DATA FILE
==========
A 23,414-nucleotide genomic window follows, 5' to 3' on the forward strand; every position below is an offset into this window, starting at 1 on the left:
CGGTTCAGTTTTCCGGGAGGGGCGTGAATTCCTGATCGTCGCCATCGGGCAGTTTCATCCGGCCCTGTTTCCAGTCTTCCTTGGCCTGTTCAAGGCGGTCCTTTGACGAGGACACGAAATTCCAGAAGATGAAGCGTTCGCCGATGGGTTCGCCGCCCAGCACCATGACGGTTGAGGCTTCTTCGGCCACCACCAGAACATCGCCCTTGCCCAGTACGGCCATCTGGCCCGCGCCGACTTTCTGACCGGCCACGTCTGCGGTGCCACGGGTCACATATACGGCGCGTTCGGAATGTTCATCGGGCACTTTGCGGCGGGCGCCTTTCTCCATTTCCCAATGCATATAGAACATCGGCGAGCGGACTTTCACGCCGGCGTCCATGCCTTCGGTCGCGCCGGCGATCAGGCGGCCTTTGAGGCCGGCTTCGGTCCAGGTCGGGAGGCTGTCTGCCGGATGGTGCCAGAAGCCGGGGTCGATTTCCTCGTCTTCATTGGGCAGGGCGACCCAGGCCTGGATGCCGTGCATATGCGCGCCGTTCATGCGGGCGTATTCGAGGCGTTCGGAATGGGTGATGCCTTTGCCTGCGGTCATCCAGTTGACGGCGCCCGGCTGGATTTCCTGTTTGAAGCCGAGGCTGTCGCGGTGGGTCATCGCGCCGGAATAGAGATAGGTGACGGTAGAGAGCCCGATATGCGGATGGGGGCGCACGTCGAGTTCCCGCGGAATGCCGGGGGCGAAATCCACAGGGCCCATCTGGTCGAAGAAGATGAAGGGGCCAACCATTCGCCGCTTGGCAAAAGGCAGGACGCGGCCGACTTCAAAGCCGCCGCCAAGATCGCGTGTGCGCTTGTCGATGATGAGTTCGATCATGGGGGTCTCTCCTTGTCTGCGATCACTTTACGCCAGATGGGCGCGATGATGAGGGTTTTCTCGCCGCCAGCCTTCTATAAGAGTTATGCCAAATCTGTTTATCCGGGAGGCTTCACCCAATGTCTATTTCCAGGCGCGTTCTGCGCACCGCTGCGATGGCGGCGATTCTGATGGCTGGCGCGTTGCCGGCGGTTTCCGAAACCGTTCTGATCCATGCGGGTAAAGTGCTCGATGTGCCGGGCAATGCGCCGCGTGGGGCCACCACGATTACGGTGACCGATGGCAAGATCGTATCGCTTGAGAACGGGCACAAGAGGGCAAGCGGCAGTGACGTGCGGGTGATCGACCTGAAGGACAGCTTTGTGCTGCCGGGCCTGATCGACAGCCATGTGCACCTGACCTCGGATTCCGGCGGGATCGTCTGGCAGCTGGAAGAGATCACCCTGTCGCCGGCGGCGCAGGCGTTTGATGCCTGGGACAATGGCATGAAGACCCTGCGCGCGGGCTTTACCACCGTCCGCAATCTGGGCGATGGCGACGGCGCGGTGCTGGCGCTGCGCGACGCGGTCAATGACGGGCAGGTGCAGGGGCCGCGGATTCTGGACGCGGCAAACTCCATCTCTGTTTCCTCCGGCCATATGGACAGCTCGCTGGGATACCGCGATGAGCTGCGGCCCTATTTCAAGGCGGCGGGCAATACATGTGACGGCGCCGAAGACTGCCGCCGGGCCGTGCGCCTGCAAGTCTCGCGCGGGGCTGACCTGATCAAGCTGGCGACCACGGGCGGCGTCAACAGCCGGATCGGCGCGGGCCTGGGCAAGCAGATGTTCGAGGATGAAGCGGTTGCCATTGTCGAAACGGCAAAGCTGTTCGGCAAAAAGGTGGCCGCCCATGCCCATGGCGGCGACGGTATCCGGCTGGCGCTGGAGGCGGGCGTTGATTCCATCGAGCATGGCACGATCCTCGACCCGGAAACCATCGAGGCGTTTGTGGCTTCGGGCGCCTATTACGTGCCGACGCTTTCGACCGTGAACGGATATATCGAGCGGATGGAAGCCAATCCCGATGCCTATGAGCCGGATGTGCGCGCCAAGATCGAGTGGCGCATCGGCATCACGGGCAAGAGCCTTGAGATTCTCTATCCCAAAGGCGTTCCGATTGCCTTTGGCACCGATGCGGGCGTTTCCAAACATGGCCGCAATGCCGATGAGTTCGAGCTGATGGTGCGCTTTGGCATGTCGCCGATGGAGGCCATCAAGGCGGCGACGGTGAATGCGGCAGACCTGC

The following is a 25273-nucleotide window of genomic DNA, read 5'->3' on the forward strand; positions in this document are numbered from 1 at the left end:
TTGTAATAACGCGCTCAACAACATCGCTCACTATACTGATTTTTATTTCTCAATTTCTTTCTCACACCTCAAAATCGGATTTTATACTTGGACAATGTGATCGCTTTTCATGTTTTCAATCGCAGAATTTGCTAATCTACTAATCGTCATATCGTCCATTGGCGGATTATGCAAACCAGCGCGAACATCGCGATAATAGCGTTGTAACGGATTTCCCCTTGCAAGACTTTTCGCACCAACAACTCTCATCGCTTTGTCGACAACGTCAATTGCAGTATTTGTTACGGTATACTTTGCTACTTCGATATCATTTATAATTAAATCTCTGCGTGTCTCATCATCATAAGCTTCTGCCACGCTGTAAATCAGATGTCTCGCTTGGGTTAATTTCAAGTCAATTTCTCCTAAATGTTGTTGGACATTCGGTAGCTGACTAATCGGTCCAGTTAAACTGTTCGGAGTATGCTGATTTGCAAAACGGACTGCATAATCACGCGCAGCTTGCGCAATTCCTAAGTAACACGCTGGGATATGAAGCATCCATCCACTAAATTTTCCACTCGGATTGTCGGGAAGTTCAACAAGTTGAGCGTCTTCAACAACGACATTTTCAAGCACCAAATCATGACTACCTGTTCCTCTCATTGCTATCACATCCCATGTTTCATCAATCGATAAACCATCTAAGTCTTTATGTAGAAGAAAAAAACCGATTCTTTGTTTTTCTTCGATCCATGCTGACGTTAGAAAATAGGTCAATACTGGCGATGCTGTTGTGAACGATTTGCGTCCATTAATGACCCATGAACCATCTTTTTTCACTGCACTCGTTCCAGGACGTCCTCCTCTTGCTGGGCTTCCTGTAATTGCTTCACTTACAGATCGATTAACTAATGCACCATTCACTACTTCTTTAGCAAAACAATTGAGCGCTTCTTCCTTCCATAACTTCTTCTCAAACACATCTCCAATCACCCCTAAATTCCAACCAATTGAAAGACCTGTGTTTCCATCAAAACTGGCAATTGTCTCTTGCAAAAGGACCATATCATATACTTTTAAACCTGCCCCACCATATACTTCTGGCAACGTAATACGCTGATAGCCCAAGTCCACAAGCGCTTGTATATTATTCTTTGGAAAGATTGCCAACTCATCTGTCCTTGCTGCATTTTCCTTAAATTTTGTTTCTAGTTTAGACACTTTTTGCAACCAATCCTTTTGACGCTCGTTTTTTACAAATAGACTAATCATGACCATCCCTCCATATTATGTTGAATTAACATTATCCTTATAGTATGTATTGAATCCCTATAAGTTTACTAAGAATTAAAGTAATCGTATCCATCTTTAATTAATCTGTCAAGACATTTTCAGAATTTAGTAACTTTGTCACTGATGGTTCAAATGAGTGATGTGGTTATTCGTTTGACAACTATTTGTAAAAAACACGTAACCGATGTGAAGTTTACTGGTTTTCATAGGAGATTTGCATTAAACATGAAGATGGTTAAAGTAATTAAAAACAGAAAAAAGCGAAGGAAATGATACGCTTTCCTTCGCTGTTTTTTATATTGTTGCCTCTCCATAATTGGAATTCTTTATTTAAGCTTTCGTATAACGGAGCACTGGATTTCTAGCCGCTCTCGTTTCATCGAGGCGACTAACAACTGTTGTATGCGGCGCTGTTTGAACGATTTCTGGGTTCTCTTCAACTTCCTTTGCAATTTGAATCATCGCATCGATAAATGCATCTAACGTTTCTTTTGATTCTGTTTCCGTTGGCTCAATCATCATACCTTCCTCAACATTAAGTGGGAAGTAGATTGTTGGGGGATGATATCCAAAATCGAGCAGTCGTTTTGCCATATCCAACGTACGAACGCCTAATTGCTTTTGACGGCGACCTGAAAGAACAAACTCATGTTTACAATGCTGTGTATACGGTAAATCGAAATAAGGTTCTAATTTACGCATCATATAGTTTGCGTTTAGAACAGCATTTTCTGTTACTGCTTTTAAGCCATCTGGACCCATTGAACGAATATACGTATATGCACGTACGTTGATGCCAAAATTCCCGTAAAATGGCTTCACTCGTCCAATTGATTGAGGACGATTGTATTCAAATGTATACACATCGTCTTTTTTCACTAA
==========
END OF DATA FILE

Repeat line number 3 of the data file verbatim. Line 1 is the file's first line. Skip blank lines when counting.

The following is a 25273-nucleotide window of genomic DNA, read 5'->3' on the forward strand; positions in this document are numbered from 1 at the left end: